Beauchamp is a very good friend of Albert’s. It is he who discovers the man, who brought disgraces on Albert’s father, the Count of Morcerf. He being an editor of a daily newspaper in Paris, is able to discover Albert’s father’s enemy. In fact the news of Morcerf’s disgrace is published in his newspaper.
As A Sincere Man
Beauchamp’s greatest quality is his sincerity to his friend. Albert greatly depended on him. That is why, he asks Beauchamp to discover the anonymous writer’s name. We learn later in the play that Beauchamp succeeds in discovering the name of the man who brings disgrace to Morcerf.
A Sensible Man
He is a very sensible man. Finding his friend, Albert, very disturbed on account of his father’s disgrace he does not disclose his father’s enemy’s name (Monte Cristo), at once. He mentally prepares Albert by telling him that the name would surprise him, that he would not believe that it could be his friend, Count of Monte Cristo.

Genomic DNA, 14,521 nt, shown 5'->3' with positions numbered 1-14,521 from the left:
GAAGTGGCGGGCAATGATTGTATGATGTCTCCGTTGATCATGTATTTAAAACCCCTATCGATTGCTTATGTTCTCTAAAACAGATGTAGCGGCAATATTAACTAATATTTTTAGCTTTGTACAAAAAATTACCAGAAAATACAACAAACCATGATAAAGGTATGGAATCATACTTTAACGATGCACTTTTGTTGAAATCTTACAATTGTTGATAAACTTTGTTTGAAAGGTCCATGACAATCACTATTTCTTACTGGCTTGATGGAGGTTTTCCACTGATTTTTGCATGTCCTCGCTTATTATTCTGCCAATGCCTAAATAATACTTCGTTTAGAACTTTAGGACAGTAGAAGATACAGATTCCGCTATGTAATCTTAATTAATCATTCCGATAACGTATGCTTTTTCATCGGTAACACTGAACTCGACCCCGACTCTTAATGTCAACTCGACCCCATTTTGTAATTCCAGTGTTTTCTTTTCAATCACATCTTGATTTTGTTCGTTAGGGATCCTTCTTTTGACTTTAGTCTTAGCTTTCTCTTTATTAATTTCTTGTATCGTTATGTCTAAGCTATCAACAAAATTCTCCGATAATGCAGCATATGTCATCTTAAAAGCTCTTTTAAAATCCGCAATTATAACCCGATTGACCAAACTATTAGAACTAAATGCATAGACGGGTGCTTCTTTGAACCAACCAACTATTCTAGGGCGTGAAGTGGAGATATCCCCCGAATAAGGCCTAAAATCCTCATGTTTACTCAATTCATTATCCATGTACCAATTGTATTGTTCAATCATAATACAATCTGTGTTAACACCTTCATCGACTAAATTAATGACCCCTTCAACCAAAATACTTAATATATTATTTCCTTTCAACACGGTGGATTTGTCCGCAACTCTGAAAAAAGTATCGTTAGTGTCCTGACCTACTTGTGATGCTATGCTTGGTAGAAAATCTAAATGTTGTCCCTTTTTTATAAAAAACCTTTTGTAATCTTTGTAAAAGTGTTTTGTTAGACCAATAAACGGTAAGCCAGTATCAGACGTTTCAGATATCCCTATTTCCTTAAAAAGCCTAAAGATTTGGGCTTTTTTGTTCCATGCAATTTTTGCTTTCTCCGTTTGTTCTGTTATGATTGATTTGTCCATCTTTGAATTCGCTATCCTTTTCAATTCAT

A Cool Headed Man
Beauchamp is a cool headed man. He does not flare up or lose his head like Albert who loses his cool, when he learns that, it is his own dear friend, Monte Cristo, who is the cause of his family’s disgrace and dishonour. So in a fit of rage, he challenges him to fight a duel. He thought that this was the only way, he could wash away the blot on his honour.
As A Second Albert
Albert points Beauchamp as his second, in the duel to be fought. Albert has so much faith and reliance on him, that he made Beauchamp to make all the necessary arrangements for the duel. Tries To Dissuade Albert Beauchamp tries to dissuade Albert from fighting the duel. In his surprise, he says:
“MY DEAR ALBERT, YOU DO NOT MEAN TO CARRY MATTERS SO FAR.”
He stands by Albert, to the very last When the duel is averted, it is he, who breaks the news of his safety, to the Countess and Count of Morcerf. He is a real devoted friend – one on whom a fried could relay and depend.